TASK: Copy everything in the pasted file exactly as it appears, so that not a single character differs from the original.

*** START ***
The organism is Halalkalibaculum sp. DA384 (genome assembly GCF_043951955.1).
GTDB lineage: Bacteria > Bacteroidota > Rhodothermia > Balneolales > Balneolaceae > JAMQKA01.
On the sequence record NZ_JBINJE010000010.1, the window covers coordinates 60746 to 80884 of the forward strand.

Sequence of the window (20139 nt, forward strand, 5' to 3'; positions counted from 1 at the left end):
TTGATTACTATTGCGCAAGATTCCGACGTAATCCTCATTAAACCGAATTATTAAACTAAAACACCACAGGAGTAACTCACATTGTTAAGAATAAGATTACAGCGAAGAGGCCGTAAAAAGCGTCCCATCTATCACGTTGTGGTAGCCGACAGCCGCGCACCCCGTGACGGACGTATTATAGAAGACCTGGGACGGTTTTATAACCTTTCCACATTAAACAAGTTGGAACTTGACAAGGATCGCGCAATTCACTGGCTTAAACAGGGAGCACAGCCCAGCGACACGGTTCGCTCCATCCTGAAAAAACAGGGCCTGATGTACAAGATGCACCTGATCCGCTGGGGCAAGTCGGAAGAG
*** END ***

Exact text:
The organism is Halalkalibaculum sp. DA384 (genome assembly GCF_043951955.1).
GTDB lineage: Bacteria > Bacteroidota > Rhodothermia > Balneolales > Balneolaceae > JAMQKA01.
On the sequence record NZ_JBINJE010000010.1, the window covers coordinates 60746 to 80884 of the forward strand.

Sequence of the window (20139 nt, forward strand, 5' to 3'; positions counted from 1 at the left end):
TTGATTACTATTGCGCAAGATTCCGACGTAATCCTCATTAAACCGAATTATTAAACTAAAACACCACAGGAGTAACTCACATTGTTAAGAATAAGATTACAGCGAAGAGGCCGTAAAAAGCGTCCCATCTATCACGTTGTGGTAGCCGACAGCCGCGCACCCCGTGACGGACGTATTATAGAAGACCTGGGACGGTTTTATAACCTTTCCACATTAAACAAGTTGGAACTTGACAAGGATCGCGCAATTCACTGGCTTAAACAGGGAGCACAGCCCAGCGACACGGTTCGCTCCATCCTGAAAAAACAGGGCCTGATGTACAAGATGCACCTGATCCGCTGGGGCAAGTCGGAAGAG